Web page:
In Sir Orfeo, Heurodis returns from the fairy otherworld because Orfeo rescues her, and both return to Orfeo’s kingdom. At the end we are told Orfeo leaves the kingdom to his faithful steward since Heurodis has no children and Orfeo has no heir. We rarely hear or read of otherworld folk having progeny, and when we do hear about fairy offspring, say the child of the Grey Selchie, the offspring are the result of liasons between mortals and fairies, or other otherworld residents, and the children usually come to a bad end. Pwyll’s otherworld bride Rhiannon is scorned by Pwyll’s people because she is childless. Later, when Rhiannon has a child, the child mysteriously disappears. Rhiannon is typical in being less than fecund; otherworld folk are seemingly sterile, and, perhaps consequently, obsessed with taking fertile mortal women, and young children. Just as with other Others, say Gypsies, or whatever a given community’s racial/ethnic minority is, or queers, in stories about fairies and otherworld intruders it’s a case of “They want our women, and our children, and our women want sex/more sex/better sex, and so they voluntarily go with these Others, and leave us, and sometimes, they refuse to come back.”
I think that fear—the fear that Bridget wants to be with the fairies, with the other, is what’s underlying the Bridget Cleary horror. It’s interesting to note, as Bourke does, that in the spring of 1895 that the Irish papers, and some of the English papers too, were carrying stories about the “witch burning” in Clonmel, Oscar Wilde was on trial for sodomy. It’s also the date of the first attested use of “fairy” to mean queer. Both the OED and the Random House Historical Dictionary of American Slang cite the following reference from theAmerican Journall of Psychology as the first use of fairy to mean queer, or as the OED has it ” A male homosexual”:
“The Fairies of New York” are said to be a similar secret organization. The avocations which inverts follow are frequently feminine in their nature. They are fond of the actor’s life, and particularly that of the comedian, requiring the dressing in female attaire, and the singing in imitation of the female voice, in which they often excel” American Journal of Psychology VIII (1895): 216.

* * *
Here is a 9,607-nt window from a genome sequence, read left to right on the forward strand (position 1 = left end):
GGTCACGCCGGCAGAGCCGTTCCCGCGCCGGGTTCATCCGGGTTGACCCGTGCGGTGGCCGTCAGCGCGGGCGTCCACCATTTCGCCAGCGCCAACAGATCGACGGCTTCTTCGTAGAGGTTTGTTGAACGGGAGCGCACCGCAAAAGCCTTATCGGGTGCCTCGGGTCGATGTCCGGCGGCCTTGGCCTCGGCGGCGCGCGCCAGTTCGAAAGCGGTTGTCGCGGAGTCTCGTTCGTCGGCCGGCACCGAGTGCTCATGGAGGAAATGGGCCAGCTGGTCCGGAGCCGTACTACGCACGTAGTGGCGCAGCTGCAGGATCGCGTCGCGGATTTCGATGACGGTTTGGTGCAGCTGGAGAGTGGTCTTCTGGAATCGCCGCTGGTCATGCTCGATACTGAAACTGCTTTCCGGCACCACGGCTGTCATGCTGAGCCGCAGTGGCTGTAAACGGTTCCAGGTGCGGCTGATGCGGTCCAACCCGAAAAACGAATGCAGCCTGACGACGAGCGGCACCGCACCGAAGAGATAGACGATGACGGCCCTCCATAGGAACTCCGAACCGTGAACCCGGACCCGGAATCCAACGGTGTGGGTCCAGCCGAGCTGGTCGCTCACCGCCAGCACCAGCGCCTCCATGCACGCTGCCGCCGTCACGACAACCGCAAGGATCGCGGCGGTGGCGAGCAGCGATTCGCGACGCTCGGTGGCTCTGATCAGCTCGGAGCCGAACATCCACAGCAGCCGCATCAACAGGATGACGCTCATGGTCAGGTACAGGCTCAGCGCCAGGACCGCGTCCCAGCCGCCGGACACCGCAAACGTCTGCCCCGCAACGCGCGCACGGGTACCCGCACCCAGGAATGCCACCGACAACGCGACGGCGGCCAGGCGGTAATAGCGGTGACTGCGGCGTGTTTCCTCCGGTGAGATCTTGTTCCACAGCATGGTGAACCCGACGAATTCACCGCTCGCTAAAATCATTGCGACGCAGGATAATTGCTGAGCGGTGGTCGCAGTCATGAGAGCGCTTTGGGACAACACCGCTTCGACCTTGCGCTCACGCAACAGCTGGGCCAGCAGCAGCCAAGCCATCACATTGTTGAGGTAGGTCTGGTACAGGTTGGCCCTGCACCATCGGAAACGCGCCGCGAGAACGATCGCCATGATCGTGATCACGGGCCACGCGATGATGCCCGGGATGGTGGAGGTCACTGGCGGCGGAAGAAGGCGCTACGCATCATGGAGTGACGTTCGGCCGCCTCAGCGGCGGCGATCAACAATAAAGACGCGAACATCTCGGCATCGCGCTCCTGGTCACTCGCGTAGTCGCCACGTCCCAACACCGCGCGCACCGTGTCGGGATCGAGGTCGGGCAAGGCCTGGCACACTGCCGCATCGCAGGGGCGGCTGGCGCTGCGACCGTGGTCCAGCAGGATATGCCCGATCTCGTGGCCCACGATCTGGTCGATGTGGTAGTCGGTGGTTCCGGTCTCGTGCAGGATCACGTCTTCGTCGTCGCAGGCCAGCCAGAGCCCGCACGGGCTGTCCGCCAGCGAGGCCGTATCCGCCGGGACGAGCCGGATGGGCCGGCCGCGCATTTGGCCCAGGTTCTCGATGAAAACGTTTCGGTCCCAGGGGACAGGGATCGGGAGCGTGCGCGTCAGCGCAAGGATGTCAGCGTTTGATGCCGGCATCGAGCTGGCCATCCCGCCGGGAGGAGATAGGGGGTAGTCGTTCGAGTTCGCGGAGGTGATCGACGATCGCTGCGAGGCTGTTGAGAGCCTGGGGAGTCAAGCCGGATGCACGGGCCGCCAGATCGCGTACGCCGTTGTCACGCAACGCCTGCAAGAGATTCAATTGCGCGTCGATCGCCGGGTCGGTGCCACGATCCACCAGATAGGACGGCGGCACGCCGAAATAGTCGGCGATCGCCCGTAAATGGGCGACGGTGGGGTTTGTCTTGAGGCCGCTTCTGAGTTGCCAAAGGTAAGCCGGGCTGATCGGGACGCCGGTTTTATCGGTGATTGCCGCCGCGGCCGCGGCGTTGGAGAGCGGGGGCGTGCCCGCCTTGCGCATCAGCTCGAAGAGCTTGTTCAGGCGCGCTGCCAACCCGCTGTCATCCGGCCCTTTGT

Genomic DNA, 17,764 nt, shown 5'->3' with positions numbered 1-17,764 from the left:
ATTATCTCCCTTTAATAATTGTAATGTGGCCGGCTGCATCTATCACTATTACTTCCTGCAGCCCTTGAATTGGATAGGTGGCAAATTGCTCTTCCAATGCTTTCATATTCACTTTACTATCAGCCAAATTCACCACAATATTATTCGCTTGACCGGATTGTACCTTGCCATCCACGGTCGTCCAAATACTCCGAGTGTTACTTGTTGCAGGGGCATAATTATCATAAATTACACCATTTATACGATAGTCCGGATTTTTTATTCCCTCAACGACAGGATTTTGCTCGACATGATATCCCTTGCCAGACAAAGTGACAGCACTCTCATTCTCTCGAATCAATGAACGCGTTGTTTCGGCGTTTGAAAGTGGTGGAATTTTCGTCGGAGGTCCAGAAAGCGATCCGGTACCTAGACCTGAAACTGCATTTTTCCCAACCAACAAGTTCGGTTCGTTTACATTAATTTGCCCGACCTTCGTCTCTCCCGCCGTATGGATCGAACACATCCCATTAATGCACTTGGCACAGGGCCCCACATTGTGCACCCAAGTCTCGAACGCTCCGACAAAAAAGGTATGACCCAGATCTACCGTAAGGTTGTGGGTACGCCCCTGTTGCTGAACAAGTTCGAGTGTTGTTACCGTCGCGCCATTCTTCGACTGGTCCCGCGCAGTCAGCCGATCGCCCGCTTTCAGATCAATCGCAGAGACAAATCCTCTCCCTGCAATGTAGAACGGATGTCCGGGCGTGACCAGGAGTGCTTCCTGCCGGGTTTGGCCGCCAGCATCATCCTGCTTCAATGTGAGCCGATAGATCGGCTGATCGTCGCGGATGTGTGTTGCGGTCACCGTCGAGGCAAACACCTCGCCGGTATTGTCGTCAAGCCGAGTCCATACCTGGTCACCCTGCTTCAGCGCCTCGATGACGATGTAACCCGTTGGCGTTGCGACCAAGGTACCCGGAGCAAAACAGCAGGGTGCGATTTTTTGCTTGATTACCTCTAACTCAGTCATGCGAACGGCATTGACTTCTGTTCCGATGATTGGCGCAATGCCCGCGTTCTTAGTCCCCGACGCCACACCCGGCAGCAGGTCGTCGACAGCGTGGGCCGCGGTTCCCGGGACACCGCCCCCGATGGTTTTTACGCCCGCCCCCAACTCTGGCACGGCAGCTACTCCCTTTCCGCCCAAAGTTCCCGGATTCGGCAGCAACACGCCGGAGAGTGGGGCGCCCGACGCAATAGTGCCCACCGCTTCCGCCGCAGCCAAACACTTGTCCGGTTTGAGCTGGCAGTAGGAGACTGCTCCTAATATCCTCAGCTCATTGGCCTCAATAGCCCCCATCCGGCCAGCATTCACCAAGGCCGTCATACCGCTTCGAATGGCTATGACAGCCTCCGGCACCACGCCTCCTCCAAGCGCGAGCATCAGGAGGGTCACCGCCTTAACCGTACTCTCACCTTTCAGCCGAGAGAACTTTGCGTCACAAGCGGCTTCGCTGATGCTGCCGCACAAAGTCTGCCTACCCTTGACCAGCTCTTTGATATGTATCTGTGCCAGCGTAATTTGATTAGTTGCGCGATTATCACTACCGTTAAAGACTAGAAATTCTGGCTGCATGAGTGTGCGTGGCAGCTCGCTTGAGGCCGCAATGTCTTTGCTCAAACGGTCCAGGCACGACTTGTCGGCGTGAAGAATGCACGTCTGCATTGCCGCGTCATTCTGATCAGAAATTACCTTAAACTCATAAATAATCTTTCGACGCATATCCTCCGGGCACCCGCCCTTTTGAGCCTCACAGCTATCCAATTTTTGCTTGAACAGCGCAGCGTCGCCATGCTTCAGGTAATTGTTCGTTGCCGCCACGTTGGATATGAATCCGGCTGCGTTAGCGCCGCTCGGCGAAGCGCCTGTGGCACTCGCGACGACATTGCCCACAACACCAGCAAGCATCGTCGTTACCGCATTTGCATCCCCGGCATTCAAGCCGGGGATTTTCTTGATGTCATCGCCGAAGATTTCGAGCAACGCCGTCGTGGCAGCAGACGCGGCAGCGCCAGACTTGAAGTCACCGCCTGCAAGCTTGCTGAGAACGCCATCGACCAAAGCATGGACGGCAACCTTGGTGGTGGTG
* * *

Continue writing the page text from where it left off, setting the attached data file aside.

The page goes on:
I’ve been looking at the connection between fairy and queer for a long time, and I think there are a couple of reasons for fairy being used to mean queer. First, I think it works because there’s an association between fairies and an absence of progeny despite their overt eroticism, and the assumption, for many, that being queer has to do only with sex, that it’s all about sex, and that it’s sex without fear of progeny, just like real fairies.
Next time, I’m going to look again at medieval fairies as ways of dealing with other, and sex, and death.
Here are some references to match my citations.
“The ‘Witch-Burning’ at Clonmel.” Folklore. Vol. 6, No. 4. (Dec., 1895): 373-384. JStor link.. This is an anonymous article that reprints the newspaper coverage of the court testimony.
Thomas of Erceldoune. Scroll down to the Appendix for the text as printed by Francis Child, as part of the versions of Child Ballad 57 “Thomsas the Rhymer.” You can find Murray’s 1875 edition of the romance here.
Ford, Patrick K. trans. The Mabinogi and Other Medieval Welsh Tales. Berkeley: University of California Press, 1977.
Bourke. Angela. The Burning of Bridget Cleary. New York: Viking Penguin, 2000. This really is the best study; there’s another slightly more recent book that’s vastly inferior.
Saunders, Corinne J. Rape and Ravishment in the Literature of Medieval England. Cambridge: D. S. Brewer, 2001.